Mortgage Rates Tick Up For The Second Week, According To Freddie Mac Weekly Survey
February 25, 2005
Housing Market Should Remain Brisk In 2005
McLean, VA – Freddie Mac (NYSE:FRE) released the results of its Primary Mortgage Market Survey in which the 30-year fixed-rate mortgage (FRM) averaged 5.69 percent, with an average 0.7 points, for the week ending February 24, 2005, up from last week when it averaged 5.62 percent. Last year at this time, the 30-year FRM averaged 5.58 percent.
The average for the 15-year FRM this week is 5.22 percent, with an average 0.7 points, up from last week when it averaged 5.14 percent. A year ago, the 15-year FRM averaged 4.89 percent.
Five-Year Treasury-indexed hybrid adjustable-rate mortgages (ARMs) averaged 5.05 percent this week, with an average 0.8 points, unchanged from 5.05 last week. There is no annual historical information for last year since Freddie Mac only began tracking this mortgage rate at the start of this year.
One-year Treasury-indexed adjustable-rate mortgages (ARMs) averaged 4.16 percent this week, with an average 0.8 point, up slightly from last week when it averaged 4.15 percent. At this time last year, the one-year ARM averaged 3.50 percent.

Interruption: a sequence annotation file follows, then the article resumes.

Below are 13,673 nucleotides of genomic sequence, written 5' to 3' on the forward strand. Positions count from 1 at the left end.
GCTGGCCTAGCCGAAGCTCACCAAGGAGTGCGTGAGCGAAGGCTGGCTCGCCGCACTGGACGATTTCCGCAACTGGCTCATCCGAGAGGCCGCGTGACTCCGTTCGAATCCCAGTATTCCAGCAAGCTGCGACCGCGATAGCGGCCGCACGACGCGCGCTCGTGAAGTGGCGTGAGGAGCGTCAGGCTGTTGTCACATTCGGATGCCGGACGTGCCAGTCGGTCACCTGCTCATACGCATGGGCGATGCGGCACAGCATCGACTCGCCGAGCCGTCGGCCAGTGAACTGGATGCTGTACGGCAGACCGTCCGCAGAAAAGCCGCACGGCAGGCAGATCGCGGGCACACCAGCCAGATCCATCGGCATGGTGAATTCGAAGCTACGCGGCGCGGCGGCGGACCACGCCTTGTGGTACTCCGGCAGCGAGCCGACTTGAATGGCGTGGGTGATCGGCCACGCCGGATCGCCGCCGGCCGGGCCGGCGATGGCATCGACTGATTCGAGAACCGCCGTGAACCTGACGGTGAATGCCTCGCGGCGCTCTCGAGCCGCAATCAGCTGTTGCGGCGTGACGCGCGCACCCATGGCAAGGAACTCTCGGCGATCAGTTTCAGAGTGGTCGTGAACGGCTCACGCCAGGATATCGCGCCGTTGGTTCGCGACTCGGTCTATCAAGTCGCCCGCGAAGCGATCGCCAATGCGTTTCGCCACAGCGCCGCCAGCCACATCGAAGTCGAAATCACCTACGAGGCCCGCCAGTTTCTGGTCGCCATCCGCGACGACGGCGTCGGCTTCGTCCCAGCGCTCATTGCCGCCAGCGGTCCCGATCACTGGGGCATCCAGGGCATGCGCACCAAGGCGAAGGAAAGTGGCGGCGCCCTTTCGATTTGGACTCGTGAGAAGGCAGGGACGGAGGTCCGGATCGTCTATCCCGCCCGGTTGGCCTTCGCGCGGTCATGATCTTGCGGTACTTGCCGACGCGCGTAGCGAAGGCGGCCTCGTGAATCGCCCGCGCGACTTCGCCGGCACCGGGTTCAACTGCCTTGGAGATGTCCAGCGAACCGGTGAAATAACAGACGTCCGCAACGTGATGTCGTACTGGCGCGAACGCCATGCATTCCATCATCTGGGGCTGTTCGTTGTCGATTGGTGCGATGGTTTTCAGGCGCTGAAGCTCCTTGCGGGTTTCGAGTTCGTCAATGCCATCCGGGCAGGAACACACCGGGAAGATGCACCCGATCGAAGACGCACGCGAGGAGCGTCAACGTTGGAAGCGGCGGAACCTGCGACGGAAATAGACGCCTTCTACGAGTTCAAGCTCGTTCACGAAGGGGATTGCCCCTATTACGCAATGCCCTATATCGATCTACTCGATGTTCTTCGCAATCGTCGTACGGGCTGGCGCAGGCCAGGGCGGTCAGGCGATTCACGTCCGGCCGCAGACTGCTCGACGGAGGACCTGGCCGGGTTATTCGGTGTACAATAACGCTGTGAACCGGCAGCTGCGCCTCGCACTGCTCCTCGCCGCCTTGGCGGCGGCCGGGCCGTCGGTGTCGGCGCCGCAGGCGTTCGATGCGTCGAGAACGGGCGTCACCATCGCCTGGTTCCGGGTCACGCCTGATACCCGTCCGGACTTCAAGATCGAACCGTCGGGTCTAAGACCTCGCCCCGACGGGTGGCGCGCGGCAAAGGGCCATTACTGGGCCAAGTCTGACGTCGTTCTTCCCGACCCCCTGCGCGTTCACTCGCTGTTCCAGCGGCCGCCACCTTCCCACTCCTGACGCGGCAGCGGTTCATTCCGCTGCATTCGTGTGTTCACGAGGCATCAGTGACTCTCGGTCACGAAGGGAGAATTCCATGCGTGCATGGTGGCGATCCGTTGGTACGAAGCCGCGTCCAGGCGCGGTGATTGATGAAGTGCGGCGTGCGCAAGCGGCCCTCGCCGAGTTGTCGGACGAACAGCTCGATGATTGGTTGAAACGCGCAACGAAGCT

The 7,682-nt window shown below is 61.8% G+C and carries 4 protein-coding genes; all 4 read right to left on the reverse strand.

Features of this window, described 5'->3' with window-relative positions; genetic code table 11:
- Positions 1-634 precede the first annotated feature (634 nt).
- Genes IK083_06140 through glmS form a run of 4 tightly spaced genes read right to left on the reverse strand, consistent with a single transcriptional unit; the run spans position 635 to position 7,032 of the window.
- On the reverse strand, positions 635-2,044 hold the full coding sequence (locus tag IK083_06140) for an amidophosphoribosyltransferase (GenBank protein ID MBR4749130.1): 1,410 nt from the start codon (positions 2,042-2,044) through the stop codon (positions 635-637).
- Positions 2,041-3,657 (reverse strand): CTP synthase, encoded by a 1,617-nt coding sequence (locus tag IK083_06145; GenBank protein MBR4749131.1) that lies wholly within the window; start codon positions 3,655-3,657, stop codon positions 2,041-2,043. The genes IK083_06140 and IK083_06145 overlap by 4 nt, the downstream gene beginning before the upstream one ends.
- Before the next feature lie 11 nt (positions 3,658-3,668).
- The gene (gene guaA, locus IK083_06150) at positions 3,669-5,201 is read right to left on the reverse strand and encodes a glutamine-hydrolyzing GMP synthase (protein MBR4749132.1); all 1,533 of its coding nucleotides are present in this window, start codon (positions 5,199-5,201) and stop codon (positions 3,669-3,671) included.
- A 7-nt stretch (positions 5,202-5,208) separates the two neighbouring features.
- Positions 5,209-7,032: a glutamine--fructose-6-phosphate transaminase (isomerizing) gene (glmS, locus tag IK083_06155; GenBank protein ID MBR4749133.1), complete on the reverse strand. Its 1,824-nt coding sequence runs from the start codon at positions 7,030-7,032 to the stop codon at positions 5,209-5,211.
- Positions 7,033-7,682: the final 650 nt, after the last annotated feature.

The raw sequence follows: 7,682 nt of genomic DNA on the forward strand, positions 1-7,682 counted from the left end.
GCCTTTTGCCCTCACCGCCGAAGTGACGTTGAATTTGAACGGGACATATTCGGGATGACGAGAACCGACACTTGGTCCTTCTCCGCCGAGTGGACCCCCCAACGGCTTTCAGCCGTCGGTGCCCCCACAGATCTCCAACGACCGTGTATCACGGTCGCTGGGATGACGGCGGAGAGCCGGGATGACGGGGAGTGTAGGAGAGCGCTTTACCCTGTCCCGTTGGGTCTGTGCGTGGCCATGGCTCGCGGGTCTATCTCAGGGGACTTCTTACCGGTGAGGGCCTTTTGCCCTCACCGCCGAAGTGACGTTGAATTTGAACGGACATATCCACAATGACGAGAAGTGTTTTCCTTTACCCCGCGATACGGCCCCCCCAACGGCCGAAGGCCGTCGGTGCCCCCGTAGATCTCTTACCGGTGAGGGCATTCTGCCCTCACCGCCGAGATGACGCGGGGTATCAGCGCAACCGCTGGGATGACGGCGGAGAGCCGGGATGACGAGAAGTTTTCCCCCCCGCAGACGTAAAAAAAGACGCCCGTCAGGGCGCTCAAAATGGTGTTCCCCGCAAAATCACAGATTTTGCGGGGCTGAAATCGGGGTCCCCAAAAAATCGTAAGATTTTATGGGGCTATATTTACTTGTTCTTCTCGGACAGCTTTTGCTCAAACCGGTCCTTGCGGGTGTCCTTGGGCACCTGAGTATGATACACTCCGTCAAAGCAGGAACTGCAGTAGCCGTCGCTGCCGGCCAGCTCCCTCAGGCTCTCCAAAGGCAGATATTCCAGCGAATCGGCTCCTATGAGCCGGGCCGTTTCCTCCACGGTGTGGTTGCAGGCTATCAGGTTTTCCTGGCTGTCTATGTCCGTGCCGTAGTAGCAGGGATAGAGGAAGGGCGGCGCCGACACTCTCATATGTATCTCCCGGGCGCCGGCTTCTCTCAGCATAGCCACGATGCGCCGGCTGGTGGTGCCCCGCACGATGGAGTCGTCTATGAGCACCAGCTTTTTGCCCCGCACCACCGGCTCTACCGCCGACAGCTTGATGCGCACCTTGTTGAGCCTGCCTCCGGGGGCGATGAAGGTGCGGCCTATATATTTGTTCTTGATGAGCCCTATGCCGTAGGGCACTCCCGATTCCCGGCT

“Mortgage rates moved up for the second week in a row on concerns about a pick up in inflation showing up in raw materials,” said Frank Nothaft, Freddie Mac vice president and chief economist. “However, a broader measure of inflation, the Consumer Price Index (CPI), posted a less than expected rise in inflation, causing bond yields to fall. This means that next week’s survey results may retreat to prior levels of a week or two ago.
“Sales of existing homes in January are expected to be a little lower than they were in the previous months, but continuing low interest rates will keep the housing sector active for some time to come.”
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Source: Freddie Mac
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